Florida’s minimum wage will increase from $7.25 to $7.31 per hour effective June 1a result of a successful constitutional challenge filed in January by farm, restaurant, nursery, and service employees, as well as day laborers and other low-wage workers.

The lawsuit was filed in January by several individuals and workers’ organizations, represented by the National Employment Law Project and Florida Legal Services, against the Agency for Workforce Innovation because the department did not raise the state’s minimum wage to reflect inflation, ignored its legally mandated duty to publish minimum wage rates for 2010 and 2011, and calculated those rates internally but got them wrong.

The circuit court for Leon County decision — issued early May 2 — states that the Florida Agency for Workforce Innovation cannot decrease the state’s minimum wage rate, and orders the agency to immediately publish notice of the minimum wage rate for 2011. (Read the full decision below.)

Robby Cunningham, communications director for the Agency for Workforce Innovation, responded in an email to The Florida Independent that “the Agency for Workforce Innovation is surprised and disappointed at the judge’s ruling in the minimum wage lawsuit. However, we respect the judge’s order and effective June 1, 2011, Florida’s minimum wage will be $7.31 per hour.”

According to a press release issued Wednesday by the Florida Wage Theft Task Force:

“This will result in over $28 million more earned and spent in the local economy this year by the lowest-paid of Florida’s workforce,” said Jose Rodriguez, an attorney with Florida Legal Services who worked on the lawsuit. Rodriguez added, “This is an opportunity for Florida to make an overdue commitment on behalf of working Floridians to ensure that the minimum wage is complied with.” Florida’s Attorney General has had the statutory authority to enforce the minimum wage since 2004 but to the present has yet to use that authority. Moreover very little of Florida’s workforce is even aware that they can complain to the Florida AG if they’ve been underpaid.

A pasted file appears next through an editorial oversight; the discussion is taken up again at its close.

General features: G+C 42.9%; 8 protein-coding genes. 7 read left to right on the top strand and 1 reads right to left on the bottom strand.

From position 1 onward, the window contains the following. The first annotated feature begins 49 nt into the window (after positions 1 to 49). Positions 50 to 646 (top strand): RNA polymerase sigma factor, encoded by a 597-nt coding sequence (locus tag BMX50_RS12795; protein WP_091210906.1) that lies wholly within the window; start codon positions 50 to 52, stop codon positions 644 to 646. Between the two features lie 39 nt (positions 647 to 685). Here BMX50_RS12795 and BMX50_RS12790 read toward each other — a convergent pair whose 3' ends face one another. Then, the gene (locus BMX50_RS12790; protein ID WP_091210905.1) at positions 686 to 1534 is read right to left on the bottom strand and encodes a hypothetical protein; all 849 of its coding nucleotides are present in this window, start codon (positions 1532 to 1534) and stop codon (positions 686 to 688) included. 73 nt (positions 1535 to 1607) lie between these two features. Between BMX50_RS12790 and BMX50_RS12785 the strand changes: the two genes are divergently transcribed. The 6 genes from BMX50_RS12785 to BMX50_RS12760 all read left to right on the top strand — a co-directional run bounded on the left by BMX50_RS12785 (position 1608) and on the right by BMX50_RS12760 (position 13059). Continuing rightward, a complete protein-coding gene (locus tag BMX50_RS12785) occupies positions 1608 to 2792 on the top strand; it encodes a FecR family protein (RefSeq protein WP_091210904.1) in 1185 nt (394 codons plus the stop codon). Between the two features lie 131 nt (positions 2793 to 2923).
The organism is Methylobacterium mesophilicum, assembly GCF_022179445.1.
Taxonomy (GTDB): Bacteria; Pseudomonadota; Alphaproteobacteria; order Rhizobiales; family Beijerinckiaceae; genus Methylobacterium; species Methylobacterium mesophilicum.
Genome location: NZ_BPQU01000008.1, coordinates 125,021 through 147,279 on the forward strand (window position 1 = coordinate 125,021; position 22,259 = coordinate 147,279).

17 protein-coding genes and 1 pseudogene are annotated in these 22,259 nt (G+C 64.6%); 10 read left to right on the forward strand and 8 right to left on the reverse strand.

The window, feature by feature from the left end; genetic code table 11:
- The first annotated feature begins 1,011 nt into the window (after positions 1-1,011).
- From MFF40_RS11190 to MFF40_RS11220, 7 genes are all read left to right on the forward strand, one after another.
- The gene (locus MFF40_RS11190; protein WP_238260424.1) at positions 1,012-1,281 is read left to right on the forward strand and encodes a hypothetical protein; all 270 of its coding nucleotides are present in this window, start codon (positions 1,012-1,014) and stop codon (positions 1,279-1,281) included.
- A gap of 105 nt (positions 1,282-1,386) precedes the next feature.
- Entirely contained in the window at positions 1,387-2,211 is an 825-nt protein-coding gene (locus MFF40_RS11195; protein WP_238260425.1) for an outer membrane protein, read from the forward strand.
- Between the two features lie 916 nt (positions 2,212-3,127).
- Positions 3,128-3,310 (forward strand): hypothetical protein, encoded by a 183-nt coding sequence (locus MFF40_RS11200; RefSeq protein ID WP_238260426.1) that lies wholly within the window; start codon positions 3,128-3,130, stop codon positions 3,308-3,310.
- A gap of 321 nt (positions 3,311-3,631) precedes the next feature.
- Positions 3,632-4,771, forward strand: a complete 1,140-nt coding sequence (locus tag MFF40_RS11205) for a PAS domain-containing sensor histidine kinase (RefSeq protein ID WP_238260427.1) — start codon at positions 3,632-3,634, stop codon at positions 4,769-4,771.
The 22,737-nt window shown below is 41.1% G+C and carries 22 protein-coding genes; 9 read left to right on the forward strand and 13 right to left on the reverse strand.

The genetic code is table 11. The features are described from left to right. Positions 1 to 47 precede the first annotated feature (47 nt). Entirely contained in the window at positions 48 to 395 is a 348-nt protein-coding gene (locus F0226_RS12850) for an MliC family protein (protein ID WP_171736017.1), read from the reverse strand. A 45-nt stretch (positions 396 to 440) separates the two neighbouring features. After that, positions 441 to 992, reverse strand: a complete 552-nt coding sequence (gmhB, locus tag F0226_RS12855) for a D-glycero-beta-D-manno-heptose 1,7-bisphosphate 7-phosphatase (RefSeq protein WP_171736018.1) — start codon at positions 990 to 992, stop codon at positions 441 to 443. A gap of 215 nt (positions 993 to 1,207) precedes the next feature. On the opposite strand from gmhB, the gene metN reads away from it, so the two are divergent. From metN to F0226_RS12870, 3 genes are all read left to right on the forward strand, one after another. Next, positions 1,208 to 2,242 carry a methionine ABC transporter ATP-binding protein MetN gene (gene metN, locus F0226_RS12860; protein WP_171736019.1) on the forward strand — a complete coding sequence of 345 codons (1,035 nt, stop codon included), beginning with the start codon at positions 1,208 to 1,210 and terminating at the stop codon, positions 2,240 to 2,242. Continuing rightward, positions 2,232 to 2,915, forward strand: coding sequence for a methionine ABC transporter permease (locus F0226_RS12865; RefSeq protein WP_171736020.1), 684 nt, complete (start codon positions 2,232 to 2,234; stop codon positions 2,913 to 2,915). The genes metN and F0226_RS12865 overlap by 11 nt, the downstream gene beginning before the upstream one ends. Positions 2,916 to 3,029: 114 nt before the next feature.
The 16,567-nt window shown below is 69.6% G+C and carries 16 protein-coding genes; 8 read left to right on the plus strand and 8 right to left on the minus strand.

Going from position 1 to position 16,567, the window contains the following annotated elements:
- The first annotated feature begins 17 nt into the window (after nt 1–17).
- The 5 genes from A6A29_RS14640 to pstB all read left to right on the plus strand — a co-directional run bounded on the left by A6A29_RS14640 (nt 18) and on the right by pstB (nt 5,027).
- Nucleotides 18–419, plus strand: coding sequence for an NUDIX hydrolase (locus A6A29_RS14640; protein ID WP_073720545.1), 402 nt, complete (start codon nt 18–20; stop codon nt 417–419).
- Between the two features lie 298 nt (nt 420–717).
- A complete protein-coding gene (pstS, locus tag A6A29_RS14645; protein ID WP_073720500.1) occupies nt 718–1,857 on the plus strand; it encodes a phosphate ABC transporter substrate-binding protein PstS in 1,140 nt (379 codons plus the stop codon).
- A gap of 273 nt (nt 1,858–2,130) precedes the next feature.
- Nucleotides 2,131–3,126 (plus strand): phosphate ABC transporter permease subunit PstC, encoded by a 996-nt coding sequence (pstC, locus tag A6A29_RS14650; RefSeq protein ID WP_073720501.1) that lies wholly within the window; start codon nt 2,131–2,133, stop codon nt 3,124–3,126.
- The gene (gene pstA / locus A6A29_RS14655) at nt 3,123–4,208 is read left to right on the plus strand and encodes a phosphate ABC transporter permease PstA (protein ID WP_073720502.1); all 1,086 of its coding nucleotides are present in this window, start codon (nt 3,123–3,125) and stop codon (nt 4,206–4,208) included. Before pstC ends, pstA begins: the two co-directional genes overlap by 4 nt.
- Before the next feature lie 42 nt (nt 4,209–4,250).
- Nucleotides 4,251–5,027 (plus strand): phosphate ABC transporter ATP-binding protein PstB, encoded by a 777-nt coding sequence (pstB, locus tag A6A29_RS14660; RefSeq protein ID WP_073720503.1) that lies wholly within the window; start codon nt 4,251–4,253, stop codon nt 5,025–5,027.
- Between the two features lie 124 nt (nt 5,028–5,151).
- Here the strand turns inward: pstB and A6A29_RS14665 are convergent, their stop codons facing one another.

Rodriguez tells the Independent that after the latest legislative session, which he says was harsh on working families, “it is great that working families get a break albeit small. Those who are earning the minimum wage are those who sustain our economy — those that clean our hotels, the security guards in our office buildings, folks making sure that agricultural produce gets sold and put on our tables. We are talking about the absolute lowest wage that someone can earn, and every little bit helps.”

Rodriguez says that the most important economic sectors in Florida like tourism, agriculture, and the retail industry depend heavily on low-wage labor.

“The lawsuit was about the agency artificially depressing the minimum wage by 15 cents, so while there is an increase this year of 6 cents if it wasn’t for the lawsuit we probably wouldn’t have an increase next year and possibly even in 2013 either,” Rodriguez says.

Cadet v AWI Final Order _2 May 2011_

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